Source: Transport minister doubles down on €300 fine for running red light | Cyprus Mail

Transport minister doubles down on €300 fine for running red light | Cyprus Mail Read More »

Further 66 traffic cameras due to come online

All traffic cameras currently installed have passed the piloting phase and are in full operation, while a second phase is underway that will see the installation of 66 additional cameras, head of the electromechanical services said on Tuesday.

The initial installations were prioritised after police studies determined the location of “black spots” categorised as such for having record levels of collisions and fatal accidents, Marcos Marcou told CyBC radio.

“We have covered the most dangerous spots,” he added, saying that four new installations were currently being piloted in Larnaca.

The director admitted that the system, so far, homes in on “black spots” within cities, not on the motorways, which continue to be monitored through mobile camera vans.

Addressing complaints by drivers of unfair fines due to “hidden” vans and flash-happy automatic cameras, the director said some drivers’ concerns had been taken into consideration and others had been dismissed.

As far as “hidden” vans, the director maintained that this was an imaginary assertion.

“The cameras of the van must be visible otherwise it cannot record violators,” Marcou explained. It is possible that a Brinks van – the company that operates the cameras – may be temporarily parked at a hard-to-see spot when the employee is on break, Marcou suggested. “During this time the camera cannot record violations,” he said.

As for other gripes by commuters, notably about stop line and green arrow turn violations issued too eagerly, Marcou explained that the stop line threshold has been adjusted following complaints.

The green arrow violation has also been adjusted with a longer grace period given for drivers to move out of the violation zone once the arrow fades, and applies mainly to cross-roads with pedestrian crossings, Marcou said.

Other fines, such as mobile phone use, seat belt use and helmet use while driving, are only issued on top of speeding, stop line or red light violations, when footage of the incident is examined, Marcou clarified.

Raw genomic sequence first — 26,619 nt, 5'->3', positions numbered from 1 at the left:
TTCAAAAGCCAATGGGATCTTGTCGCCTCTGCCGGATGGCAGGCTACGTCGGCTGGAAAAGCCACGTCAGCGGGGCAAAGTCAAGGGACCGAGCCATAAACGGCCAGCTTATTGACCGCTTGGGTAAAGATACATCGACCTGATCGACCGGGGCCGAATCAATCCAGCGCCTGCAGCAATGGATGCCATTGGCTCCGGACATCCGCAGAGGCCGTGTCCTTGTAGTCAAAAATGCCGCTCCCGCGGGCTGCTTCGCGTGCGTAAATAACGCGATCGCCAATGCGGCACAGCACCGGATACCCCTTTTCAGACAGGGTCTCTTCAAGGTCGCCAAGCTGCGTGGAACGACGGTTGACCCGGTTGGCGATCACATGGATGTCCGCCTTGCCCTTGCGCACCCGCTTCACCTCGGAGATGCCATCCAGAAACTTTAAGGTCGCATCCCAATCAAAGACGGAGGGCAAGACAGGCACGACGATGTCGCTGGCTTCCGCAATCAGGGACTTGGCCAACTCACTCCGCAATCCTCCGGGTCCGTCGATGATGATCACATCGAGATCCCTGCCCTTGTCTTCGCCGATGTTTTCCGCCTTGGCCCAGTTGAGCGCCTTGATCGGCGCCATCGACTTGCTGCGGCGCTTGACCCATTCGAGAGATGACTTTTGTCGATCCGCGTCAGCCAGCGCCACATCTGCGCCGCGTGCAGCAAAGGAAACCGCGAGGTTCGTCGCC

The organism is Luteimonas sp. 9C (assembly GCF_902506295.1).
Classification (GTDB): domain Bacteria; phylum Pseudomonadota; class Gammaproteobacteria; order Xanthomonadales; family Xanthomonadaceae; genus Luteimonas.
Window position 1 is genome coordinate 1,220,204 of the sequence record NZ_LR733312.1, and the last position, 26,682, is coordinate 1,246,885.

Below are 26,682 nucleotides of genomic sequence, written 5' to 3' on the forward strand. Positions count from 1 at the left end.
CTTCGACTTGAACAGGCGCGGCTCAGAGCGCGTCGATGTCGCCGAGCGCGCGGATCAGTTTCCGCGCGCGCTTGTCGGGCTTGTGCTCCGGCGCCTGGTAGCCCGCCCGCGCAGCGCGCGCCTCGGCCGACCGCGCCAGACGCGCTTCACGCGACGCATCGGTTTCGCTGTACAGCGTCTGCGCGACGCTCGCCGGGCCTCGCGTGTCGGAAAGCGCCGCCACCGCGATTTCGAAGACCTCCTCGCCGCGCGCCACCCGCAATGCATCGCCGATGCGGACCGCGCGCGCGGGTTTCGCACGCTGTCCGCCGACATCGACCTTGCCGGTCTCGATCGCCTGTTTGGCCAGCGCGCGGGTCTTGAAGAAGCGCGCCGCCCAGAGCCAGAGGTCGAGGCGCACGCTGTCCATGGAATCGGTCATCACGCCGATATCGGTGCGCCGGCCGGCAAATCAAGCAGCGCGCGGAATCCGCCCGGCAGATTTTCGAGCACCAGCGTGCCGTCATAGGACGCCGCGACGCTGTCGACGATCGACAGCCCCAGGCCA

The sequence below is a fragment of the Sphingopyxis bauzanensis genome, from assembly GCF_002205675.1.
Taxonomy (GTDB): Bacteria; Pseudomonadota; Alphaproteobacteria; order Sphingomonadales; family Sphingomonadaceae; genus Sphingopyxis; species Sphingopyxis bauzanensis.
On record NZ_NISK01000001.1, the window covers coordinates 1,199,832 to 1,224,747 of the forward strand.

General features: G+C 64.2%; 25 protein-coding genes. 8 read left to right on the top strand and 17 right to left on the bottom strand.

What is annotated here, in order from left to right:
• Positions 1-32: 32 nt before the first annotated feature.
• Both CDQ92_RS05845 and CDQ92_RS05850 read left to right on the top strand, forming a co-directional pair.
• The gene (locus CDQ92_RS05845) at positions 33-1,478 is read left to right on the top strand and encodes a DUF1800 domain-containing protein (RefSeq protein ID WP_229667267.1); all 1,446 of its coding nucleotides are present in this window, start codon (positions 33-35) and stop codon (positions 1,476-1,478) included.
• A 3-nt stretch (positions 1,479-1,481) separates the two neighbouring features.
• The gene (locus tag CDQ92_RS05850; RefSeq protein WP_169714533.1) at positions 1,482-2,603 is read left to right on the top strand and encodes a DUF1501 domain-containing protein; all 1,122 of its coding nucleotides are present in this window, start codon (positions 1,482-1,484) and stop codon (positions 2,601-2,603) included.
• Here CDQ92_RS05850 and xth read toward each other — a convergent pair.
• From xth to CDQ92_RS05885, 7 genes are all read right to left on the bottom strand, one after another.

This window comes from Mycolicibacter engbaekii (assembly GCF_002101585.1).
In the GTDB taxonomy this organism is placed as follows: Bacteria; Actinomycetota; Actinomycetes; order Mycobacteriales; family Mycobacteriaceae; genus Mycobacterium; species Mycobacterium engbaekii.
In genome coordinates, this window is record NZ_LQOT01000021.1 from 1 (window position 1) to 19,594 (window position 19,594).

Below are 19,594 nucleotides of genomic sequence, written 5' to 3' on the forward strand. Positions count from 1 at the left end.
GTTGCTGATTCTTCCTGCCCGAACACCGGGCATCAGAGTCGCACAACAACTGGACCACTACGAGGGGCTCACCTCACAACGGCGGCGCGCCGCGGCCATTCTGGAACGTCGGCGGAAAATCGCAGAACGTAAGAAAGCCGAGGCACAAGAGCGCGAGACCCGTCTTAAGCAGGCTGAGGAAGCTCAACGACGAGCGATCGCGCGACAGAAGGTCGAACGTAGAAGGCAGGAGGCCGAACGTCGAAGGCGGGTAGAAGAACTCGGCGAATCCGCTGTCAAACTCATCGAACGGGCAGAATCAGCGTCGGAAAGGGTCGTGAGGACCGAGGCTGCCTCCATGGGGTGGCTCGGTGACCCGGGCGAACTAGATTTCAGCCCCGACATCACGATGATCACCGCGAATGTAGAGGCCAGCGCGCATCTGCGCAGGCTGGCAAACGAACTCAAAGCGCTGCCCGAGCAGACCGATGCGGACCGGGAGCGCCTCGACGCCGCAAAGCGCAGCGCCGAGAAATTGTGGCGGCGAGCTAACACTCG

To date the director said, 400,000 fines have been recorded in total since the system’s introduction in 2022. Of these 112,000 are for speeding, 18,000 for stop line violations, 700 for mobile phone use, 150 for driving without holding the wheel, 250 for non-use of a seatbelt, and 30 for non-use of helmet.

The ministry of transport is expected to soon announce its total revenues from the system’s implementation.

Further 66 traffic cameras due to come online | Cyprus Mail (

Further 66 traffic cameras due to come online Read More »

No penalties planned for drivers who warn of speed checks | Cyprus Mail

But minister says no reduction in fines for going through red light

Drivers will not be penalised for warning others of speed checks ahead, and the €300 fine for going through a red light at the traffic cameras will not be lowered, the transport minister has told the Cyprus Mail.

Alexis Vafeades put rumours to rest which emerged over the past few weeks and circulated in reports after a road safety council meeting on Tuesday.

Vafeades categorically denied the rumours and reports that the ministry was preparing a bill to penalise drivers who warn others of speed checks.

“There is no such proposal, but what has been discussed is criminalising devices which interfere with the operation of the traffic cameras,” he told us on Friday.

He clarified that social media groups or apps which inform drivers of speed check locations are not prohibited.

“Neither is it prohibited for a driver to flash their lights to warn others of speed checks ahead,” he said.

Vafeades further explained that when the bill goes to the legal services for review, the language will clearly state that it is only devices which interfere with the cameras that are to be prohibited.

The other hot topic has been the possibility of the €300 fines from the cameras being reduced, with the minister previously having supported such a move.

Indeed, in early September Vafeades stated that some pensioners receive €600-€700 a month meaning they would lose half a month’s income by passing through a red light.

But on Friday he referred to a fatal crash this week in which a driver ran a red light, hit someone, and died.

“So let me clearly state that there will not be a reduction in the fines, the €300 fine for running a red light is not going down,” the minister said.

He said the police supported the fine remaining at €300.

“So the fine must remain high,” he emphasised.

The police have explained that the stationary camera units issue three types of fines: speeding (with the fine linked to how fast the vehicle was moving), passing over the white stop line (€25), and passing through a red light (€300).

Vafeades also promised further clarifications on the situation at intersections when drivers need to turn right.

“We clarified that if you move into the intersection while the green arrow to turn right is lit, then that is not a violation even if the green arrow switches off before you’re able to make the turn,” he said.

“Therefore you’re not punished even if the green arrow elapses – you are given time to move,” he said.

Vafeades added that was what had appeared to have caused widespread confusion and concern, adding that upcoming projects will aim to make the situation considerably clearer.

He said that will include clearer road markings, among other efforts, which are to be completed soon and to achieve immediate results.

“I think these efforts will be satisfactory for now to gain the public’s trust in the process at the traffic cameras and intersections,” he said.

But another longstanding complaint from the public is the notification process as to whether a fine has been received, with issues and delays in handing out fines leading to post offices being flooded with them.